The Fine Line between Family Farm Work and Child Labor

posted Jun 21, 2013, 3:00 AM by Catherine A. Honeyman   [ updated Dec 23, 2013, 11:07 PM ]

Ishya Consulting recently assisted with an assessment of child labor in Rwanda's tea sector. While Rwanda's tea factories and cooperatives have made great strides in combating the most obvious forms of child labor, through measures such as checking identity cards and refusing to pay for loads of tea carried by children to collection points, children are still involved in tea production in one way or another. How does one draw the line between an acceptable contribution to family farm work, and harmful child labor?

The International Labor Organization (ILO) recognizes that "Participation in some agricultural activities is not always child labour. Age-appropriate tasks that are of lower risk and do not interfere with a child’s schooling and leisure time can be a normal part of growing up in a rural environment." Yet, many national laws -- including those of Rwanda -- prohibit children under a certain age from being paid for their work. And as Rwanda's rural economy becomes increasingly formalized, more and more family agricultural work becomes linked to cash payments.

Consider this common situation: the parents of a Rwandan family who have very little or no land of their own spend 7-10 hours daily plucking tea leaves, sometimes for neighbors who are landowners, and sometimes on the larger plantations owned by factories and cooperatives. Their child goes to school for five hours on most days, but as soon as they come home they join their parents in the field to add some extra leaves to their parents' baskets, which will be weighed and paid by kilo. Because the parents have no land to cultivate, most of their wages go to purchasing food. They depend on their children's extra assistance to have enough cash to pay for school supplies, uniforms, examination fees, and other educational expenses. Is this acceptable family help, or a form of child labor in a cash crop industry that needs more manpower for poorly-paid work? What if the child misses school occasionally in order to help earn enough cash to pay for their school expenses on other days? What if the child never has enough time to study and revise their notes outside of school? What if studying at home is simply not a widespread practice anyway, whether or not a child is working after school?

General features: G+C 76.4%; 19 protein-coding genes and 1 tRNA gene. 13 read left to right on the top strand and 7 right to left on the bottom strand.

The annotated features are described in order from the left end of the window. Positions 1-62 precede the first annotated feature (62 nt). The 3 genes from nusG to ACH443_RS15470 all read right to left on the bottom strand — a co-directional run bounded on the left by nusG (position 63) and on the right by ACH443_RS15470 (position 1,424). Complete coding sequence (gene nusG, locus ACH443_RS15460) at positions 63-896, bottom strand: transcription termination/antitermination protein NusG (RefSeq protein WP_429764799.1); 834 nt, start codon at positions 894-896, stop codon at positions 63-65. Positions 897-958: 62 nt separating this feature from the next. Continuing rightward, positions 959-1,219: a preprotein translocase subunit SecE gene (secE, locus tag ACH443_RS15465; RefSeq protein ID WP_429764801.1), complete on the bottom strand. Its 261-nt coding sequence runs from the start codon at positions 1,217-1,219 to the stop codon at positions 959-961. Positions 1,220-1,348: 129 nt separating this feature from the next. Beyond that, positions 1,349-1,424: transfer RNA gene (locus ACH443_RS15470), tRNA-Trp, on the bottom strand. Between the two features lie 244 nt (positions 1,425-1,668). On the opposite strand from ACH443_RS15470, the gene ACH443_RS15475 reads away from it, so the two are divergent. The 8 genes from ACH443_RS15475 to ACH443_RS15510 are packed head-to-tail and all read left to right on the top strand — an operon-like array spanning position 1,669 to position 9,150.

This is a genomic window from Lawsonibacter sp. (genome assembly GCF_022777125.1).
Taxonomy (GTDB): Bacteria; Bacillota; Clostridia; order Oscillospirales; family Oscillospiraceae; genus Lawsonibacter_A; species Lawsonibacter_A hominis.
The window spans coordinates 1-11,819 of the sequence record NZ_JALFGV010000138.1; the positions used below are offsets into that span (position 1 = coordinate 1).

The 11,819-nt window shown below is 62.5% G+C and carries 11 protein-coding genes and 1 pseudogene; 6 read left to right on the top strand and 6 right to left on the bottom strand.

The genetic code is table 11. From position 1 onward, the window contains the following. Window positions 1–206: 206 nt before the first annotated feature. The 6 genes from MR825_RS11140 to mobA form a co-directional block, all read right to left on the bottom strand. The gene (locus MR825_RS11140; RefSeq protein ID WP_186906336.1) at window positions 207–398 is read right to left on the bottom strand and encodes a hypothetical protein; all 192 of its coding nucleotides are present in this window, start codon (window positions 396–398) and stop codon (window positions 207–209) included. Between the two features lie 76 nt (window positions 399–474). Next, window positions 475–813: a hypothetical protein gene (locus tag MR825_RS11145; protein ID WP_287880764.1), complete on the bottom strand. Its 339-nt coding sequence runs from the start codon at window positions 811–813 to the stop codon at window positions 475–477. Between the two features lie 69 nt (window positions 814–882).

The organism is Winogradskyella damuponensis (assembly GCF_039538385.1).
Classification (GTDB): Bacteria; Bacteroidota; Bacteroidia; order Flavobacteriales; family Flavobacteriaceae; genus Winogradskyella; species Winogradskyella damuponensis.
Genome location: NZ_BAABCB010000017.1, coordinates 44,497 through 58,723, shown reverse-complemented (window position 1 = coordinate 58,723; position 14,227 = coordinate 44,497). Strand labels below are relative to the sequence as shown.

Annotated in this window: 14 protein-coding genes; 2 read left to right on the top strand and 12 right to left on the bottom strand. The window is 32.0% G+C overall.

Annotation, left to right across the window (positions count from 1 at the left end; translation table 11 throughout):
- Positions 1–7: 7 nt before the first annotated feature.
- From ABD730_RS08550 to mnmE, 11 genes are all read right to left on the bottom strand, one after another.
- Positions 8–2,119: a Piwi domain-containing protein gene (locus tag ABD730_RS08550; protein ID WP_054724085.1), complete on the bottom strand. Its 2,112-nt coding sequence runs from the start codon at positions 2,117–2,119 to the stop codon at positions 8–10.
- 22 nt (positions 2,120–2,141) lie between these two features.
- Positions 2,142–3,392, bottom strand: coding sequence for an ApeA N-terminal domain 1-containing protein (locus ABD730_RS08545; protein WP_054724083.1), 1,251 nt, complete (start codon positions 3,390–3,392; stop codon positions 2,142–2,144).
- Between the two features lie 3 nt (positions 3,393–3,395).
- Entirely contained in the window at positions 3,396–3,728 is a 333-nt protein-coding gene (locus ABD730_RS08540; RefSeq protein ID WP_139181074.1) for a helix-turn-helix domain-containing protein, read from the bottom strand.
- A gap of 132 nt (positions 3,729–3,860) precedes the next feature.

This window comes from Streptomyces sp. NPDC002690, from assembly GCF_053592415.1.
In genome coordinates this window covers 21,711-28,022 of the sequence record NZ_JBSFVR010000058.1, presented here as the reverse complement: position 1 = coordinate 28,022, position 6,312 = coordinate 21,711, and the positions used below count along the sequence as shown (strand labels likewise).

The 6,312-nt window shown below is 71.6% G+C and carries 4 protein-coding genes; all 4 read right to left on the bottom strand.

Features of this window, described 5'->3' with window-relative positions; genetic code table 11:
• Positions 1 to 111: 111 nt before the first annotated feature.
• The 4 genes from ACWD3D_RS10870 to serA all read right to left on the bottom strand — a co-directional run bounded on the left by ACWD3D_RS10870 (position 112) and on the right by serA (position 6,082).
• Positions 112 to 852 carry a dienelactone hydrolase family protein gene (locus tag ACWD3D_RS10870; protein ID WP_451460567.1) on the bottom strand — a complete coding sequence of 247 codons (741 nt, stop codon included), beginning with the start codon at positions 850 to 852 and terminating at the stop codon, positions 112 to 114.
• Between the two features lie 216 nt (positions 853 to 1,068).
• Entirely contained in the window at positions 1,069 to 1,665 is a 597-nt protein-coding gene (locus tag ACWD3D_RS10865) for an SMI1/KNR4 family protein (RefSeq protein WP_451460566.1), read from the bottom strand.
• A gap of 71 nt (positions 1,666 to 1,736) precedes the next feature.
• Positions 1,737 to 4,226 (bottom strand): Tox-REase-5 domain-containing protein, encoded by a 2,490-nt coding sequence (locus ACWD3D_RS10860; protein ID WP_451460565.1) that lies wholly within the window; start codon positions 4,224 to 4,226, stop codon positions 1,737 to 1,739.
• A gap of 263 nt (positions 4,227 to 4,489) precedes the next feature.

The practicalities of the issue often seem complicated. Added to this is the fact that perhaps the greatest child labor challenge posed in Rwanda's tea sector does not actually involve plucking tea -- it is found, instead, among the many children who need to care for their younger siblings while their fathers and mothers leave home for a full day of work on a tea plantation. High-quality and accessible child care is not just something for urban professionals. Working parents in rural areas need dependable child care too.

This is the topic of the next research project Ishya is supporting, with Plan Rwanda -- more on this soon!